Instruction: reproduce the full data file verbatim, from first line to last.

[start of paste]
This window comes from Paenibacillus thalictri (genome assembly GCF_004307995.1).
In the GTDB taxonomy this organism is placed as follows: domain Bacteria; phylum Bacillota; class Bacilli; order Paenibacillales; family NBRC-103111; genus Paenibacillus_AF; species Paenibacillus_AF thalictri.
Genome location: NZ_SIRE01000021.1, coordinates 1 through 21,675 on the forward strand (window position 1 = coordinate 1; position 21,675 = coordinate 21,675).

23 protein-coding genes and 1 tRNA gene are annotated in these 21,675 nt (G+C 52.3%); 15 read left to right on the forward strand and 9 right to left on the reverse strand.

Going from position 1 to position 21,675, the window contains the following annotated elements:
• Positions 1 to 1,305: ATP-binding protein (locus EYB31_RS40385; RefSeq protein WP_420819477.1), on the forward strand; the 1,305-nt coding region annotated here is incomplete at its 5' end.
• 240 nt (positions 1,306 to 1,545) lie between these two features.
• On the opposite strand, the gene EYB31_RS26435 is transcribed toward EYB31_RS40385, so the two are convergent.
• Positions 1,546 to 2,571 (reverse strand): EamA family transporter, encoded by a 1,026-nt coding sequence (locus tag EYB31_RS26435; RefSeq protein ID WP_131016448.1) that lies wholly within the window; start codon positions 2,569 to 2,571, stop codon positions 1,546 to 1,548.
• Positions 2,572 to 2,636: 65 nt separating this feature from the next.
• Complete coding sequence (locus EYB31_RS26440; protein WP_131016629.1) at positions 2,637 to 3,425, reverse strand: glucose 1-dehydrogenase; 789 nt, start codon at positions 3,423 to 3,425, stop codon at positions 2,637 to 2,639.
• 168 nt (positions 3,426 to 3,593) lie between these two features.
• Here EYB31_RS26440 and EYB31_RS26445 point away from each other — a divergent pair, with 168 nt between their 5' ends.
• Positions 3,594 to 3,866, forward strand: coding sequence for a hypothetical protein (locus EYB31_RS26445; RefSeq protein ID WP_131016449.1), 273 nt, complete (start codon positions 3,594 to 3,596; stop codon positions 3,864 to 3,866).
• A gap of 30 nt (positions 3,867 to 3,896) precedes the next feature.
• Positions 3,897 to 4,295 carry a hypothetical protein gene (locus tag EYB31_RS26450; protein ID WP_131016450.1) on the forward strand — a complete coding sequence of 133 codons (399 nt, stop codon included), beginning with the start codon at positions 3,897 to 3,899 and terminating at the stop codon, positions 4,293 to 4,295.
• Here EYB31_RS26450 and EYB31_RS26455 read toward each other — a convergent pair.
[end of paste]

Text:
This window comes from Paenibacillus thalictri (genome assembly GCF_004307995.1).
In the GTDB taxonomy this organism is placed as follows: domain Bacteria; phylum Bacillota; class Bacilli; order Paenibacillales; family NBRC-103111; genus Paenibacillus_AF; species Paenibacillus_AF thalictri.
Genome location: NZ_SIRE01000021.1, coordinates 1 through 21,675 on the forward strand (window position 1 = coordinate 1; position 21,675 = coordinate 21,675).

23 protein-coding genes and 1 tRNA gene are annotated in these 21,675 nt (G+C 52.3%); 15 read left to right on the forward strand and 9 right to left on the reverse strand.

Going from position 1 to position 21,675, the window contains the following annotated elements:
• Positions 1 to 1,305: ATP-binding protein (locus EYB31_RS40385; RefSeq protein WP_420819477.1), on the forward strand; the 1,305-nt coding region annotated here is incomplete at its 5' end.
• 240 nt (positions 1,306 to 1,545) lie between these two features.
• On the opposite strand, the gene EYB31_RS26435 is transcribed toward EYB31_RS40385, so the two are convergent.
• Positions 1,546 to 2,571 (reverse strand): EamA family transporter, encoded by a 1,026-nt coding sequence (locus tag EYB31_RS26435; RefSeq protein ID WP_131016448.1) that lies wholly within the window; start codon positions 2,569 to 2,571, stop codon positions 1,546 to 1,548.
• Positions 2,572 to 2,636: 65 nt separating this feature from the next.
• Complete coding sequence (locus EYB31_RS26440; protein WP_131016629.1) at positions 2,637 to 3,425, reverse strand: glucose 1-dehydrogenase; 789 nt, start codon at positions 3,423 to 3,425, stop codon at positions 2,637 to 2,639.
• 168 nt (positions 3,426 to 3,593) lie between these two features.
• Here EYB31_RS26440 and EYB31_RS26445 point away from each other — a divergent pair, with 168 nt between their 5' ends.
• Positions 3,594 to 3,866, forward strand: coding sequence for a hypothetical protein (locus EYB31_RS26445; RefSeq protein ID WP_131016449.1), 273 nt, complete (start codon positions 3,594 to 3,596; stop codon positions 3,864 to 3,866).
• A gap of 30 nt (positions 3,867 to 3,896) precedes the next feature.
• Positions 3,897 to 4,295 carry a hypothetical protein gene (locus tag EYB31_RS26450; protein ID WP_131016450.1) on the forward strand — a complete coding sequence of 133 codons (399 nt, stop codon included), beginning with the start codon at positions 3,897 to 3,899 and terminating at the stop codon, positions 4,293 to 4,295.
• Here EYB31_RS26450 and EYB31_RS26455 read toward each other — a convergent pair.